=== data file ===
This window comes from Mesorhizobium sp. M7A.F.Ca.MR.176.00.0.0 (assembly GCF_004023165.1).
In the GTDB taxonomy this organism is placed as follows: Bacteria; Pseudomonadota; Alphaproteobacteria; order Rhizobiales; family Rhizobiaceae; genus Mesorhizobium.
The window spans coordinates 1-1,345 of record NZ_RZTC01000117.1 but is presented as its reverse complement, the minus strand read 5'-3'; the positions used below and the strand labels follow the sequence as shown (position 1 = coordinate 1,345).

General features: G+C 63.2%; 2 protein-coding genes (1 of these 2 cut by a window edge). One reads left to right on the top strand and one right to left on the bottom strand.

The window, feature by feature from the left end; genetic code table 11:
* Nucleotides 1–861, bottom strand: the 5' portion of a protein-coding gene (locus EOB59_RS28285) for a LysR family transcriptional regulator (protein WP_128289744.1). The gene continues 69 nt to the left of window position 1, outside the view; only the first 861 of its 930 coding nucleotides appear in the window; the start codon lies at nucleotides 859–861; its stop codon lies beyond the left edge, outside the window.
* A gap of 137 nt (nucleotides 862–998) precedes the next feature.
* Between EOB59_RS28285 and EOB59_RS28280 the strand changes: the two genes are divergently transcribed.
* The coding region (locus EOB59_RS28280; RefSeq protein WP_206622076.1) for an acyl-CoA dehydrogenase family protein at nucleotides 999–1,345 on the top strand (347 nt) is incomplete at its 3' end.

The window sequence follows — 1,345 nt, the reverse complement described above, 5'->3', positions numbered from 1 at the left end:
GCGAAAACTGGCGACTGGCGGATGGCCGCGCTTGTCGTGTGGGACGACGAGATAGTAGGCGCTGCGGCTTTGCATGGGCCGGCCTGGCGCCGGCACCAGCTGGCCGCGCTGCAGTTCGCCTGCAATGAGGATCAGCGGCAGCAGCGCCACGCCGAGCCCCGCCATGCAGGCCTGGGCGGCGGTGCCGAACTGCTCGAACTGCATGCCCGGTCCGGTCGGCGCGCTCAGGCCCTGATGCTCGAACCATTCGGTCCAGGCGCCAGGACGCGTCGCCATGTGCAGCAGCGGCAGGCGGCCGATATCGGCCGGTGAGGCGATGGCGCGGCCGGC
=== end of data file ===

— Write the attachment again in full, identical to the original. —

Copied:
This window comes from Mesorhizobium sp. M7A.F.Ca.MR.176.00.0.0 (assembly GCF_004023165.1).
In the GTDB taxonomy this organism is placed as follows: Bacteria; Pseudomonadota; Alphaproteobacteria; order Rhizobiales; family Rhizobiaceae; genus Mesorhizobium.
The window spans coordinates 1-1,345 of record NZ_RZTC01000117.1 but is presented as its reverse complement, the minus strand read 5'-3'; the positions used below and the strand labels follow the sequence as shown (position 1 = coordinate 1,345).

General features: G+C 63.2%; 2 protein-coding genes (1 of these 2 cut by a window edge). One reads left to right on the top strand and one right to left on the bottom strand.

The window, feature by feature from the left end; genetic code table 11:
* Nucleotides 1–861, bottom strand: the 5' portion of a protein-coding gene (locus EOB59_RS28285) for a LysR family transcriptional regulator (protein WP_128289744.1). The gene continues 69 nt to the left of window position 1, outside the view; only the first 861 of its 930 coding nucleotides appear in the window; the start codon lies at nucleotides 859–861; its stop codon lies beyond the left edge, outside the window.
* A gap of 137 nt (nucleotides 862–998) precedes the next feature.
* Between EOB59_RS28285 and EOB59_RS28280 the strand changes: the two genes are divergently transcribed.
* The coding region (locus EOB59_RS28280; RefSeq protein WP_206622076.1) for an acyl-CoA dehydrogenase family protein at nucleotides 999–1,345 on the top strand (347 nt) is incomplete at its 3' end.

The window sequence follows — 1,345 nt, the reverse complement described above, 5'->3', positions numbered from 1 at the left end:
GCGAAAACTGGCGACTGGCGGATGGCCGCGCTTGTCGTGTGGGACGACGAGATAGTAGGCGCTGCGGCTTTGCATGGGCCGGCCTGGCGCCGGCACCAGCTGGCCGCGCTGCAGTTCGCCTGCAATGAGGATCAGCGGCAGCAGCGCCACGCCGAGCCCCGCCATGCAGGCCTGGGCGGCGGTGCCGAACTGCTCGAACTGCATGCCCGGTCCGGTCGGCGCGCTCAGGCCCTGATGCTCGAACCATTCGGTCCAGGCGCCAGGACGCGTCGCCATGTGCAGCAGCGGCAGGCGGCCGATATCGGCCGGTGAGGCGATGGCGCGGCCGGC